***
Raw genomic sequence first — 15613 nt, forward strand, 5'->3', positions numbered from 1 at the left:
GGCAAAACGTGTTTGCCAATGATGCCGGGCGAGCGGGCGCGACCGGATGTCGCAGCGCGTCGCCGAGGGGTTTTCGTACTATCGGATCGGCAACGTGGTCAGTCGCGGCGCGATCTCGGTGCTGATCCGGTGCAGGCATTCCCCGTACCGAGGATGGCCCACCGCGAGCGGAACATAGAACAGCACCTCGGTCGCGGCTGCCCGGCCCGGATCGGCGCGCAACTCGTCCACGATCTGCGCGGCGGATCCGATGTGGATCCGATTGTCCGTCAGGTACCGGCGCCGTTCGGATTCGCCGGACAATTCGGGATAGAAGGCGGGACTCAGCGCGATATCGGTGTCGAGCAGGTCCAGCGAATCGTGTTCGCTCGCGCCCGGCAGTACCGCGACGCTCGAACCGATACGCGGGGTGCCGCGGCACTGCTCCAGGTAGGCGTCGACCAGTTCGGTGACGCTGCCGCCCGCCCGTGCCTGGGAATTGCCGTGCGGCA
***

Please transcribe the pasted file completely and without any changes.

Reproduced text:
Raw genomic sequence first — 15613 nt, forward strand, 5'->3', positions numbered from 1 at the left:
GGCAAAACGTGTTTGCCAATGATGCCGGGCGAGCGGGCGCGACCGGATGTCGCAGCGCGTCGCCGAGGGGTTTTCGTACTATCGGATCGGCAACGTGGTCAGTCGCGGCGCGATCTCGGTGCTGATCCGGTGCAGGCATTCCCCGTACCGAGGATGGCCCACCGCGAGCGGAACATAGAACAGCACCTCGGTCGCGGCTGCCCGGCCCGGATCGGCGCGCAACTCGTCCACGATCTGCGCGGCGGATCCGATGTGGATCCGATTGTCCGTCAGGTACCGGCGCCGTTCGGATTCGCCGGACAATTCGGGATAGAAGGCGGGACTCAGCGCGATATCGGTGTCGAGCAGGTCCAGCGAATCGTGTTCGCTCGCGCCCGGCAGTACCGCGACGCTCGAACCGATACGCGGGGTGCCGCGGCACTGCTCCAGGTAGGCGTCGACCAGTTCGGTGACGCTGCCGCCCGCCCGTGCCTGGGAATTGCCGTGCGGCA